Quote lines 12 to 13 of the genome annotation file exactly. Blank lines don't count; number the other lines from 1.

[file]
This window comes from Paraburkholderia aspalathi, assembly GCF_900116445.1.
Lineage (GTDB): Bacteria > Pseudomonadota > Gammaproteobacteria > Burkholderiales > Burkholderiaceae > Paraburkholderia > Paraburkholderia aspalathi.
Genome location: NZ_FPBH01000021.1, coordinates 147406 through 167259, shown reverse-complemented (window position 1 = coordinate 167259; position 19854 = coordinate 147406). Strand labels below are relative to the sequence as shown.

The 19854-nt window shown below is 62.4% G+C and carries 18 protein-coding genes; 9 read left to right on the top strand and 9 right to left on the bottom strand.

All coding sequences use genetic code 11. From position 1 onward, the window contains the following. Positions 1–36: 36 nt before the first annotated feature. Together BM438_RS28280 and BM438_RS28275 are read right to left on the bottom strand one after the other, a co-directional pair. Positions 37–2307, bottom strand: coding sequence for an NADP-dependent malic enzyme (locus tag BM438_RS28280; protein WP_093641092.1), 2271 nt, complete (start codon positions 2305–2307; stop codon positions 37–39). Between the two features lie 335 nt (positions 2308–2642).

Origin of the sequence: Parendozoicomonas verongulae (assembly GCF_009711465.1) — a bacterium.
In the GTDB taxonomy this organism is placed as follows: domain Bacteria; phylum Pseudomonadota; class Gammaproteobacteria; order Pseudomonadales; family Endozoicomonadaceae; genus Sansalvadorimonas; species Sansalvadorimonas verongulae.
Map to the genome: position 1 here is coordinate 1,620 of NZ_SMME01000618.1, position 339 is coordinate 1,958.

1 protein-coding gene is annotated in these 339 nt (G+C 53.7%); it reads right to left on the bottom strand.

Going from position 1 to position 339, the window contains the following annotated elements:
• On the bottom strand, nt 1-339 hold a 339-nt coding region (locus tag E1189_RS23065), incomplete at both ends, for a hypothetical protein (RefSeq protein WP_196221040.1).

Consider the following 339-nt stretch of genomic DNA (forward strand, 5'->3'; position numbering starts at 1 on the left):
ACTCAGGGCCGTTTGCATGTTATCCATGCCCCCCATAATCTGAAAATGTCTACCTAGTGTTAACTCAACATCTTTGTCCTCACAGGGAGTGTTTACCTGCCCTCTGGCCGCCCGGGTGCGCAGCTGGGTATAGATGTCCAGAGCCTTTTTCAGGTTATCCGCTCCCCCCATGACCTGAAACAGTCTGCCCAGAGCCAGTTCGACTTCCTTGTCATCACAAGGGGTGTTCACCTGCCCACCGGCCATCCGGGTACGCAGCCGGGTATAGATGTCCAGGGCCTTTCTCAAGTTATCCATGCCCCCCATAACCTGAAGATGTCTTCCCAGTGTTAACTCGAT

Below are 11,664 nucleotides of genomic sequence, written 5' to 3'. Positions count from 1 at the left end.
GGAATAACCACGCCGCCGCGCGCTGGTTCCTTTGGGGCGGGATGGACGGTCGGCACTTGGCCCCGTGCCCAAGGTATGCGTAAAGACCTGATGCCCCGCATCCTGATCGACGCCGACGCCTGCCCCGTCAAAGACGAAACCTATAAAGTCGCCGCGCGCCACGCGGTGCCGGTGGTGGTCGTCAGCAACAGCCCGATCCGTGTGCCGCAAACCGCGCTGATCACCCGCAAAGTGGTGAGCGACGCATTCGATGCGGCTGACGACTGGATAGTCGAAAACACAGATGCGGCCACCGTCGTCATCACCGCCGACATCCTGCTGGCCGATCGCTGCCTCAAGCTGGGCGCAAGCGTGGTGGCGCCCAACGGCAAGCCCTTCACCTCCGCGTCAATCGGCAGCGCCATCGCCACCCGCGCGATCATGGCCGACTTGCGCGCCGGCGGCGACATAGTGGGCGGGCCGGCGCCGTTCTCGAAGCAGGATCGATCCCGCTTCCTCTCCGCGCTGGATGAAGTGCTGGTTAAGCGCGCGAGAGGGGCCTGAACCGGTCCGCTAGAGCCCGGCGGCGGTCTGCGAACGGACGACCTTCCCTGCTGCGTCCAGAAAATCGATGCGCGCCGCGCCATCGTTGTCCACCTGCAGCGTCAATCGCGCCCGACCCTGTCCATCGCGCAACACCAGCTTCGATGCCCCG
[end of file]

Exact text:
Consider the following 339-nt stretch of genomic DNA (forward strand, 5'->3'; position numbering starts at 1 on the left):
ACTCAGGGCCGTTTGCATGTTATCCATGCCCCCCATAATCTGAAAATGTCTACCTAGTGTTAACTCAACATCTTTGTCCTCACAGGGAGTGTTTACCTGCCCTCTGGCCGCCCGGGTGCGCAGCTGGGTATAGATGTCCAGAGCCTTTTTCAGGTTATCCGCTCCCCCCATGACCTGAAACAGTCTGCCCAGAGCCAGTTCGACTTCCTTGTCATCACAAGGGGTGTTCACCTGCCCACCGGCCATCCGGGTACGCAGCCGGGTATAGATGTCCAGGGCCTTTCTCAAGTTATCCATGCCCCCCATAACCTGAAGATGTCTTCCCAGTGTTAACTCGAT